And in time it will be as though men had never come to this perfect corner of the world-never called it paradise on earth, never despoiled it with their dream factories; and in the golden hush of the afternoon all that will be heard will be the flittering of dragonflies, and the murmur of hummingbirds as they pass from bower to bower, looking for a place to sup sweetness.
The most interesting inconsistency in thought is connected with the Bower of Bliss. This passage-the twelfth canto of the second Book-is probably the best known in the whole poem and the most frequently cited as an example of Spenser's sensuous beauty. Professor de Selincourt writes: 'Those who blame Spenser for lavishing the resources of his art upon this canto, and filling it with magic beauty, have never been at the heart of the experience it shadows. It is from the ravishing loveliness of all that surrounds and leads to the Bower of Acrasia that she herself draws her almost irresistible power. When Guyon has bound Acrasia and destroyed the Bower of Bliss he has achieved his last and hardest victory.
Nature has taken more care than the fondest parent for the education and refinement of her children. Consider the silent influencewhich flowers exert, no less upon the ditcher in the meadow than the lady in the bower. When I walk in the woods, I am reminded that a wise purveyor has been there before me; my most delicate experience is typified there.
Henry David Thoreau
Happy is the house that shelters a friend! It might well be built, like a festal bower or arch, to entertain him a single day. Happier, if he know the solemnity of that relation, and honor its law! He offers himself a candidate for that covenant comes up, like an Olympian, to the great games, where the first- born of the world are the competitors.
Ralph Waldo Emerson
All the wild sweetness of the flower Tangled against the wall. It was that magic, silent hour.... The branches grew so tall They twined themselves into a bower. The sun shown ... and the fall Of yellow blossom on the grass! You feel that golden rain? Both of you could not hold, alas, (both of you tried, in vain) A memory, stranger. So I pass.... It will not come again.
Here eglantine embalm'd the air, Hawthorne and hazel mingled there; The primrose pale, and violet flower, Found in each cliff a narrow bower; Fox-glove and nightshade, side by side, Emblems of punishment and pride, Group'd their dark hues with every stain The weather-beaten crags retain.
And John Kearns whispered into my ear: "Do you see it now? You are the nest. You are the hatchling. You are the chrysalis. You are the progeny. You are the rot that falls from the stars. All of us-you and I and poor, dear Pellinore. Behold the face of the magnificum, child. And despair." Though I was sickened by the sight, I looked. In the bower of the beast at the top of the world, I beheld the face of the magnificum, and I did not turn away.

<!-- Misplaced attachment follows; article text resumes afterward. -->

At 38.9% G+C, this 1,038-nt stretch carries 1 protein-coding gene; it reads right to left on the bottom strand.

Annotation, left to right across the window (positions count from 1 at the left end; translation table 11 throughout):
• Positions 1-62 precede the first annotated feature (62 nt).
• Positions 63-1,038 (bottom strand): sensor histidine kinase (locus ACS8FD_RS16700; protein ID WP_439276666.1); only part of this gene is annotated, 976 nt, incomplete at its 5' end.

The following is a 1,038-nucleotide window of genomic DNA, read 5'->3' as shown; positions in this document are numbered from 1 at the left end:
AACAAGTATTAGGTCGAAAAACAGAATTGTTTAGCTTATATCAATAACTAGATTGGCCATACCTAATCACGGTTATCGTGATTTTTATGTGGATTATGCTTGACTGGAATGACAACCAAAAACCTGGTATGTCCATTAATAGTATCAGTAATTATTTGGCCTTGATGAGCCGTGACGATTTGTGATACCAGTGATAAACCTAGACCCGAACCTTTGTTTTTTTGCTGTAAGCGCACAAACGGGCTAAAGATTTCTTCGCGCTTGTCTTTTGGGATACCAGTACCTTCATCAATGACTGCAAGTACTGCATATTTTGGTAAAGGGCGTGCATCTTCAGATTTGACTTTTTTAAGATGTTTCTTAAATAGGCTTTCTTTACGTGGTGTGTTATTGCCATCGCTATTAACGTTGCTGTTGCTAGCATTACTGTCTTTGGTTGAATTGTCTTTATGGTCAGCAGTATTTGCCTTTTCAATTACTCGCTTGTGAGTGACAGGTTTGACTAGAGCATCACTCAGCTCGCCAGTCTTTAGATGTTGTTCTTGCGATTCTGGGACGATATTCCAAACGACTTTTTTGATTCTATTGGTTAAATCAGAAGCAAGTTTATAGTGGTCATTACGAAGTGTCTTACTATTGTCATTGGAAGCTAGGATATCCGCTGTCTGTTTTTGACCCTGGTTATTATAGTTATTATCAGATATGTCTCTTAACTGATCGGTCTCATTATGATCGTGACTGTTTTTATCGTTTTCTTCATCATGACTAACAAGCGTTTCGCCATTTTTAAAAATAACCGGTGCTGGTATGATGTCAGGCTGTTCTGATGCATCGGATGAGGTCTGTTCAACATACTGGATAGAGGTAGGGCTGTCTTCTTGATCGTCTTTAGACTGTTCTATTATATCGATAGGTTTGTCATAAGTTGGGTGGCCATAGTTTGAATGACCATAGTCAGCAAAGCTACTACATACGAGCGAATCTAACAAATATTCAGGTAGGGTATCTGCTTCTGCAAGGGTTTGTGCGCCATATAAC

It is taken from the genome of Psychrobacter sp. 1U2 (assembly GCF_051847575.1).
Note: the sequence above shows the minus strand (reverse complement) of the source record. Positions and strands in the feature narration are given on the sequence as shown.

In the forest you may find yourself lost, without companions. You may come to a river which is not on a map. You may lose sight of your quarry, and forget why you are there. You may meet a dwarf, or the living Christ, or an old enemy of yours; or a new enemy, one you do not know until you see his face appear between the rustling leaves, and see the glint of his dagger. You may find a woman asleep in a bower of leaves. For a moment, before you don't recognise her, you will think she is someone you know.
He gave her a smile that wasn't really a smile at all. 'Eh, it wouldn't be so bad. I wouldn't have to study for the SATs or get a summer job or figure out my major. I can drink Elderflower wine all day, dance all through the night, and sleep on a bower of roses.' Hazel made a face. 'I'm pretty sure there are some colleges where you can do that. I bet there are some colleges where you can major in that.
She what was honour knew, And with obsequious majesty approv'd My pleaded reason. To the nuptial bower I led her blushing like the morn; all heaven And happy constellations on that hour Shed their selectest influence; the earth Gave sign of gratulation, and each hill; Joyous the birds; fresh gales and gentle airs Whisper'd it to the woods, and from their wings Flung rose, flung odours from the spicy shrub.
There are no green thumbs or black thumbs. There are only gardeners and non-gardeners. Gardeners are the ones who ruin after ruin get on with the high defiance of nature herself, creating, in the very face of her chaos and tornado, the bower of roses and the pride of irises. It sounds very well to garden a 'natural way'. You may see the natural way in any desert, any swamp, any leech-filled laurel hell. Defiance, on the other hand, is what makes gardeners.